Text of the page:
Sixers feel draft picks too talented to pass up
Imagine the surprise in the Sixers’ offices when one of their first-round draft picks – one they swung a draft-day deal for – showed up for his introductory press conference with a walking boot on his left ankle. Imagine the thoughts racing through their heads when that player turns up in the cast after dropping to the No. 27 overall pick when many draftniks viewed him as a lottery pick.
No big deal said Arnett Moultrie, the Sixers’ first-round selection from Mississippi State. The ankle injury he suffered in a pre-draft workout for Sacramento should clear up in time for him to participate in the Sixers’ summer league games in Orlando in two weeks.
What Sixers coach Doug Collins hopes lingers for his new power forward, however, is the sting of dropping out of the top 14 picks to the edge of the first round. Moultrie averaged more than 16 points and 10 rebounds per game playing for Mississippi State in the tough SEC last season and was targeted by the Sixers as a top-10 draft pick.
But as the names were called during the first round of Thursday night’s draft, Moultrie’s was strangely absent. Ever the diplomat, Moultrie said his falling draft stock did not bother him.
“I wasn’t disappointed when my name wasn’t called. I figured I was going to end up in a place I needed to be to be successful,” Moultrie said. “This is a once-in-a-lifetime opportunity so I’m just happy to be here.”
Collins said it would bother him. Better yet, the coach said, the draft snubs should be a motivator for the 21-year-old rookie-to-be, says Collins.
“I told him he should have a chip on his shoulder. He was being kind, but you can’t help to be upset,” Collins said Friday afternoon at the introductory press conferences for Moultrie and fellow first-rounder, Maurice Harkless. “When you’re a lottery talent and you go 27th, you’re going to be disappointed. But what you do is take that disappointment and fuel it.”
Collins talked about the Wizards’ Rashard Lewis, who in 1998 dropped out of the lottery, the first round and was skipped over by Houston, Dallas and the Lakers three times. But as it turned out, Lewis is headed into his 15th season, he’s been an All-Star twice and earned more than $21 million in salary last season.
Clearly it’s way too early to project the future for Moultrie or the Sixers’ top pick,
19-year old Harkless. However, if there is one thing that could be projected it is that the new Sixers will win over some fans in Philadelphia. Harkless, a native New Yorker out of St. John’s University, has a cursory understanding of the Philadelphia sports scene, or at least enough to have an opinion.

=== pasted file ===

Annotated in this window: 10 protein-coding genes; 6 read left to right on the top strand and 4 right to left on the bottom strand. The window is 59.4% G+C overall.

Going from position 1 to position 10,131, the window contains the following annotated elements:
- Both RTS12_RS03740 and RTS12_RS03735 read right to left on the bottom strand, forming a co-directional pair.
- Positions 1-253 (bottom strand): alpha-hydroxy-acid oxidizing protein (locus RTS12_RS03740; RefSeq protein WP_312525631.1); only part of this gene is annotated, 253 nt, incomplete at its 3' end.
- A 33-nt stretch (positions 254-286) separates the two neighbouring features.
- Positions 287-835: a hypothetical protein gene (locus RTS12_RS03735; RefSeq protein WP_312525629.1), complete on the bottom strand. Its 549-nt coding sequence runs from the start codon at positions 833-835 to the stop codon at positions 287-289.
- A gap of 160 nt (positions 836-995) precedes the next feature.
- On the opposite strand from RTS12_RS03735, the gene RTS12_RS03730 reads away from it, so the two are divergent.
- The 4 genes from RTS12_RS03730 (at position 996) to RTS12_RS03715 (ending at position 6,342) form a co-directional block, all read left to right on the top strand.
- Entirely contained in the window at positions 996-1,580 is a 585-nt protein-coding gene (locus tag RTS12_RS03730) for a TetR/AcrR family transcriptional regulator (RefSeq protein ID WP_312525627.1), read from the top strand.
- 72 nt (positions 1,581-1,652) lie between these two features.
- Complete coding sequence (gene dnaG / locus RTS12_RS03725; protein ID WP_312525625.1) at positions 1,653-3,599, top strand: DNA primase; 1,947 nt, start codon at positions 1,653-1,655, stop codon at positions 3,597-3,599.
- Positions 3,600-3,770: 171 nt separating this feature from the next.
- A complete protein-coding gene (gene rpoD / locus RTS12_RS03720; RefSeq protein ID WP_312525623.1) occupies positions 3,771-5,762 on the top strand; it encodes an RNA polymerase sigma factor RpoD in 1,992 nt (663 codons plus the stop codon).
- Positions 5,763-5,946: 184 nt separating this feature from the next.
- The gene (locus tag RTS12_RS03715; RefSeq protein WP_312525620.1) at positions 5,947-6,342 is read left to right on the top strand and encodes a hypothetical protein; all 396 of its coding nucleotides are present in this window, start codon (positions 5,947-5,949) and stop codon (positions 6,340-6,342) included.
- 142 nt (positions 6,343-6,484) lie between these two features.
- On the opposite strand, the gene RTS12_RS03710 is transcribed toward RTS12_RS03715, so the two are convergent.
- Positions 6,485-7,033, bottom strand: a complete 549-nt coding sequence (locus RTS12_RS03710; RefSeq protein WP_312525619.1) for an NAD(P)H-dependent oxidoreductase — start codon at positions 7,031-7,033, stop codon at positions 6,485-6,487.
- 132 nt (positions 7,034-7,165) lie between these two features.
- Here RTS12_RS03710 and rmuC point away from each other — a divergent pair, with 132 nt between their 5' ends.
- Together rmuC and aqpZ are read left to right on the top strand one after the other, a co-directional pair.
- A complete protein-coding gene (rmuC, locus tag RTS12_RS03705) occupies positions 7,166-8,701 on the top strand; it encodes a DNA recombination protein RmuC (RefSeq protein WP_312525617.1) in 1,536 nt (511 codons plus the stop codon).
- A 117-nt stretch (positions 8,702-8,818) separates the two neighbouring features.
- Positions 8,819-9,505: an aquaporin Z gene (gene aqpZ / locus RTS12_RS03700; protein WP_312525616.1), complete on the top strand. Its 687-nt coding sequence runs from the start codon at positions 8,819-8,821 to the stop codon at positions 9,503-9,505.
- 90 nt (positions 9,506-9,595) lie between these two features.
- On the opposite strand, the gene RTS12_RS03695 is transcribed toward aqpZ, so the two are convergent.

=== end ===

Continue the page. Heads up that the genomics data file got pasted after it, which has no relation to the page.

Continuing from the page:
“I never liked the Phillies growing up,” Harkless said with a chuckle.
Moultrie says he heard all the old stories about the Philly fans and thinks his game will translate well.
“They’re really passionate about their sports and I’m really passionate about what I do,” Moultrie said. “It should work out well.”
Of the pair of first-round picks, Moultrie is said to be the most NBA ready. He played three years in college – two at UTEP and one at Mississippi State – and seems to understand his role as a banger and rebounder. With Elton Brand headed into the final year of his contract, the Sixers likely are looking at Moultrie as a physical, low-post heir apparent. A year under the tutelage of Brand could serve well for Moultrie.
At 6-foot-11, Moultrie also believes he could play center if needed.
“My primary position is the four, but whatever coach Collins needs me to do, I’ll do it,” he said. “I’m a winner so they need me to play the five, I’ll play the five.”
Harkless will play on the wing and is more of a project than Moultrie. Team president Rod Thorn was quick to point out that Harkless could grow even larger than his 6-foot-8 frame, and that the worries over his lack of shooting ability are greatly exaggerated.
Collins, going off the workouts and the game footage, explained that the two draft picks separated themselves from the pack in the Sixers’ view.
“Maurice is 19 years old and we think he has a tremendous future and we worked out Arnett with six other guys here and within five minutes he separated himself from the rest of the guys,” Collins said. “Both guys are really good rebounders and the one thing we watched on Maurice was that he really didn’t shoot the ball much from the outside – his shot is not broken. That’s the one thing we looked at and asked if this guy is going to be able to make shots and we think that he is.”
Certainly the Sixers need some size and a shooter. Better yet, they are hoping that the only other surprise they get from the picks is that walking boot.